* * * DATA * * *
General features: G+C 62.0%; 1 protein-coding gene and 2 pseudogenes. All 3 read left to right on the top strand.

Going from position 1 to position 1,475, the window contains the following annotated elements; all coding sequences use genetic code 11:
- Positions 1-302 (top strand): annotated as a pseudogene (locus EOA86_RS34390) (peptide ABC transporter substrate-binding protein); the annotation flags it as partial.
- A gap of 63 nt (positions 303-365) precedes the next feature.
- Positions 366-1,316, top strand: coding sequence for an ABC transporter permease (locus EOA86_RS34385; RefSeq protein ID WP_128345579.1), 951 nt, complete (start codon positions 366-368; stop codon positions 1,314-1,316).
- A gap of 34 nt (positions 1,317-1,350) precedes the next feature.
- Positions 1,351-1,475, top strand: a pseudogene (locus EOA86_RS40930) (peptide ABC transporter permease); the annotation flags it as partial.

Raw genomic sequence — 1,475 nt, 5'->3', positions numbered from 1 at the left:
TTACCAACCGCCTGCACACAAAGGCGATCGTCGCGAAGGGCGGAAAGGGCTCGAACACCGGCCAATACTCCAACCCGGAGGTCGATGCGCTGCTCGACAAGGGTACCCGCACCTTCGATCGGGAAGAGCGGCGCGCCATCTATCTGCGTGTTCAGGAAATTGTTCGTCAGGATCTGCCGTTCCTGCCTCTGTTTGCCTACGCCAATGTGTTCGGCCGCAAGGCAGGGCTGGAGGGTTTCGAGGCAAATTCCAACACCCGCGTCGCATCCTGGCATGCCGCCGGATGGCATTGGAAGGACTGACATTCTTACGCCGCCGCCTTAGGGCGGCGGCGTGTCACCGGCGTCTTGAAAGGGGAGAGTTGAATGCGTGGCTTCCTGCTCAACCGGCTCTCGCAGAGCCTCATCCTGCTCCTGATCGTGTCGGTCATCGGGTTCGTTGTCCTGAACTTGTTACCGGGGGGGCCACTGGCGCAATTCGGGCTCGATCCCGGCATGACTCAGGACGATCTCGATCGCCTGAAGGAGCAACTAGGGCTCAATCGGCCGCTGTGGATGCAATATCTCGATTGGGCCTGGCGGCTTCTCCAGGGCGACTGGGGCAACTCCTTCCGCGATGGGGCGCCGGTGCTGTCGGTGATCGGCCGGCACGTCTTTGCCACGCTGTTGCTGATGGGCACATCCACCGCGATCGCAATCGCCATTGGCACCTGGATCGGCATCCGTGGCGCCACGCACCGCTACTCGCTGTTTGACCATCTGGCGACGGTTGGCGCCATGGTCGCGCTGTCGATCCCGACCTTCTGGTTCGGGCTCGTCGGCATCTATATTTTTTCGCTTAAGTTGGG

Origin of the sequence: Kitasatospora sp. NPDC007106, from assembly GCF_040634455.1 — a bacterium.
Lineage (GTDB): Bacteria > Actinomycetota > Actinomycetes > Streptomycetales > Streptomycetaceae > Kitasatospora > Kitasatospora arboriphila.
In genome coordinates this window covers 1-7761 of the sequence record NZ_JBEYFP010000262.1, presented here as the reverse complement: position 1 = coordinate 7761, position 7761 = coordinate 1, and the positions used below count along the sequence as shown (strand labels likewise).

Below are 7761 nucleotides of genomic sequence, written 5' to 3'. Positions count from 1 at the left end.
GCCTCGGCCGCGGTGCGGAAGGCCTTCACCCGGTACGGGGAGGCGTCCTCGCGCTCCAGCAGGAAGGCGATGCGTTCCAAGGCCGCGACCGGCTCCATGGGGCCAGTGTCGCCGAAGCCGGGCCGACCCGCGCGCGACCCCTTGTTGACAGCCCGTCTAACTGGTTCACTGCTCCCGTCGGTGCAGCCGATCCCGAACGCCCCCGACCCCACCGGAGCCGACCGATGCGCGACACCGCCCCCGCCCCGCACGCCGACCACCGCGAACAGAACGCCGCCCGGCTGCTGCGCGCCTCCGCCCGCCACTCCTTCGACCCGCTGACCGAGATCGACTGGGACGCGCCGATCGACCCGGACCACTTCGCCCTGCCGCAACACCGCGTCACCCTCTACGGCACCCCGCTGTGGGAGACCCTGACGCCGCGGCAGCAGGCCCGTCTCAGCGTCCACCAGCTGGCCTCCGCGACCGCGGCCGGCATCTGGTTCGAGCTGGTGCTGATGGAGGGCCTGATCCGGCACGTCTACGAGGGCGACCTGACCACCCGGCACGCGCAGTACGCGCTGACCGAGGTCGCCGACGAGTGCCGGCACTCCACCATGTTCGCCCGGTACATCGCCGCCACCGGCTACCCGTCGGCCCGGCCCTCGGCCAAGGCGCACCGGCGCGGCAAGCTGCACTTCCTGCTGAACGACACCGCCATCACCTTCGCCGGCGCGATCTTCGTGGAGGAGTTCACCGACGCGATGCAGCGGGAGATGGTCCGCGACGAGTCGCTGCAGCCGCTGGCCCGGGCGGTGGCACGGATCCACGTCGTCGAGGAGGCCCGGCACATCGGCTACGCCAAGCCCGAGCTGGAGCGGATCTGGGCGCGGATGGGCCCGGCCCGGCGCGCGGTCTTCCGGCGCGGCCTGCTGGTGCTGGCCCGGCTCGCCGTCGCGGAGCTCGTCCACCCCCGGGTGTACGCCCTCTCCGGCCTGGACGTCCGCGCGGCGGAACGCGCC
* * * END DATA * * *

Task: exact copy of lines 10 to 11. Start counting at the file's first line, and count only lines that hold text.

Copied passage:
Origin of the sequence: Kitasatospora sp. NPDC007106, from assembly GCF_040634455.1 — a bacterium.
Lineage (GTDB): Bacteria > Actinomycetota > Actinomycetes > Streptomycetales > Streptomycetaceae > Kitasatospora > Kitasatospora arboriphila.